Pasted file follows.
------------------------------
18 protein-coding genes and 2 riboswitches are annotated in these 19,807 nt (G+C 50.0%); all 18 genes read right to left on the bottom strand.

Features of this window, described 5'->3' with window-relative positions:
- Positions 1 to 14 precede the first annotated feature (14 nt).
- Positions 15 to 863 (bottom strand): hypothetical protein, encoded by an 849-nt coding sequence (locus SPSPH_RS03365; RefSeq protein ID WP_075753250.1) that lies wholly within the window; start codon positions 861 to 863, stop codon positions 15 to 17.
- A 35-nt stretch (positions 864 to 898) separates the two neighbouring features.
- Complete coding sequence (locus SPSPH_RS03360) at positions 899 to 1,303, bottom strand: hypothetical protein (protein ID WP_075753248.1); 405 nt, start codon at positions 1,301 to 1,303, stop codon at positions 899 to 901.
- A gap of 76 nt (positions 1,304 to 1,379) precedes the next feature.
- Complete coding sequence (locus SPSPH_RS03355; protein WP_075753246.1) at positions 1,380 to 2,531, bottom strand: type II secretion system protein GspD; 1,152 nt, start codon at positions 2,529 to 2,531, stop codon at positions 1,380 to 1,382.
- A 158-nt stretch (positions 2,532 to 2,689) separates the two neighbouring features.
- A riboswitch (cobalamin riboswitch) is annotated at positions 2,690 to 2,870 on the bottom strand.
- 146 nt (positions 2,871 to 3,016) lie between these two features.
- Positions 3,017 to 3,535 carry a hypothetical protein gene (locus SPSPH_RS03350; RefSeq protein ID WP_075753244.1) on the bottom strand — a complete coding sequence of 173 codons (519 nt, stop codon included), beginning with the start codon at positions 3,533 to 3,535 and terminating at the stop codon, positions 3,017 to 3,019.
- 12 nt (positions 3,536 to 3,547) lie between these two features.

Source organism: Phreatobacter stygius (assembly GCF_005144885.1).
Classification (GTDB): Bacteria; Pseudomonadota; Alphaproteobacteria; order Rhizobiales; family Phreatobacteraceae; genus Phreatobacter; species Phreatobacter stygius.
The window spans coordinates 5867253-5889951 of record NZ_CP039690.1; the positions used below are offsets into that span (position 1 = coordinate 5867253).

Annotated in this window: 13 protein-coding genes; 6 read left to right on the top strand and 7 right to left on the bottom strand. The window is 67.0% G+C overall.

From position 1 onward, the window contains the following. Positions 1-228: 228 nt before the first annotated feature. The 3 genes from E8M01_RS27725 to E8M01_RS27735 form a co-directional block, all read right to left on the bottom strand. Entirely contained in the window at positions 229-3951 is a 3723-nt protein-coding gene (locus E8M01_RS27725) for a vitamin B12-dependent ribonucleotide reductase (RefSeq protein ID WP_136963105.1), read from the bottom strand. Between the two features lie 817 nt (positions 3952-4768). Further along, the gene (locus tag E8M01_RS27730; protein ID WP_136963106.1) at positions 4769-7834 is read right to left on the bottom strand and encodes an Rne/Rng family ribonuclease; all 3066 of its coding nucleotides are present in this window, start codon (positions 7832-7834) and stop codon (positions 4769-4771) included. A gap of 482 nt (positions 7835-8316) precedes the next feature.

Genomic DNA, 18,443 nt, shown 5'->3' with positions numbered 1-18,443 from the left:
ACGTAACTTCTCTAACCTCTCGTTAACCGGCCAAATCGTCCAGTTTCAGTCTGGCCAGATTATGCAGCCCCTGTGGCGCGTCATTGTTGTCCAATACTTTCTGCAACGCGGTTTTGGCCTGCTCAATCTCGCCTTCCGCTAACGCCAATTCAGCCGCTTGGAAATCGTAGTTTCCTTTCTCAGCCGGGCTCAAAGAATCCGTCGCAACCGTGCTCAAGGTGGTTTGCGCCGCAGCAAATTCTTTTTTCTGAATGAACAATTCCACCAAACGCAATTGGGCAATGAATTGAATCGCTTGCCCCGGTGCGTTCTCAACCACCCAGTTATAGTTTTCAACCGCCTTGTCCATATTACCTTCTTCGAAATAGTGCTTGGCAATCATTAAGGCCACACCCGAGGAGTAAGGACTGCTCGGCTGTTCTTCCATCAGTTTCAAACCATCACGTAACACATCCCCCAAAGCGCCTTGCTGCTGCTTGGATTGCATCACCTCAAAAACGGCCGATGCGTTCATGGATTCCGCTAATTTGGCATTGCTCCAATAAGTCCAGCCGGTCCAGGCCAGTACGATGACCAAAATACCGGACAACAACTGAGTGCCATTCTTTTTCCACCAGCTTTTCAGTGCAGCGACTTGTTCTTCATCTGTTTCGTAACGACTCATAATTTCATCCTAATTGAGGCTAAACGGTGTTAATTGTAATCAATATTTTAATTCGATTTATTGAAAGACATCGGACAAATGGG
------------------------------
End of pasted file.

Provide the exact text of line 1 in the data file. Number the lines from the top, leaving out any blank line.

18 protein-coding genes and 2 riboswitches are annotated in these 19,807 nt (G+C 50.0%); all 18 genes read right to left on the bottom strand.